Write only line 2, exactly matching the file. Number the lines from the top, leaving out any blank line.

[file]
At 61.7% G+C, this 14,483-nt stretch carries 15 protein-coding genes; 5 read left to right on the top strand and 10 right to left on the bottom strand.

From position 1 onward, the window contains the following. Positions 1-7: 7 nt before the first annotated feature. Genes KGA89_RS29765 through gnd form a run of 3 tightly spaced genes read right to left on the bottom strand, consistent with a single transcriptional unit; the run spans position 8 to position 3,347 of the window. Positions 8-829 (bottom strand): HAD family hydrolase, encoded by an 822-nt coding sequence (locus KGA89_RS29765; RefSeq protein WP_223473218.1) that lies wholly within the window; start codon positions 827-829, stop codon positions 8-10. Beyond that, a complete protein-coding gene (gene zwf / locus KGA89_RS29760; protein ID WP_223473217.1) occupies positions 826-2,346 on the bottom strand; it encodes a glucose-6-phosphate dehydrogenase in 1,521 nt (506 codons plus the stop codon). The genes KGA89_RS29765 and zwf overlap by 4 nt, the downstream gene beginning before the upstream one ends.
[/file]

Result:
From position 1 onward, the window contains the following. Positions 1-7: 7 nt before the first annotated feature. Genes KGA89_RS29765 through gnd form a run of 3 tightly spaced genes read right to left on the bottom strand, consistent with a single transcriptional unit; the run spans position 8 to position 3,347 of the window. Positions 8-829 (bottom strand): HAD family hydrolase, encoded by an 822-nt coding sequence (locus KGA89_RS29765; RefSeq protein WP_223473218.1) that lies wholly within the window; start codon positions 827-829, stop codon positions 8-10. Beyond that, a complete protein-coding gene (gene zwf / locus KGA89_RS29760; protein ID WP_223473217.1) occupies positions 826-2,346 on the bottom strand; it encodes a glucose-6-phosphate dehydrogenase in 1,521 nt (506 codons plus the stop codon). The genes KGA89_RS29765 and zwf overlap by 4 nt, the downstream gene beginning before the upstream one ends.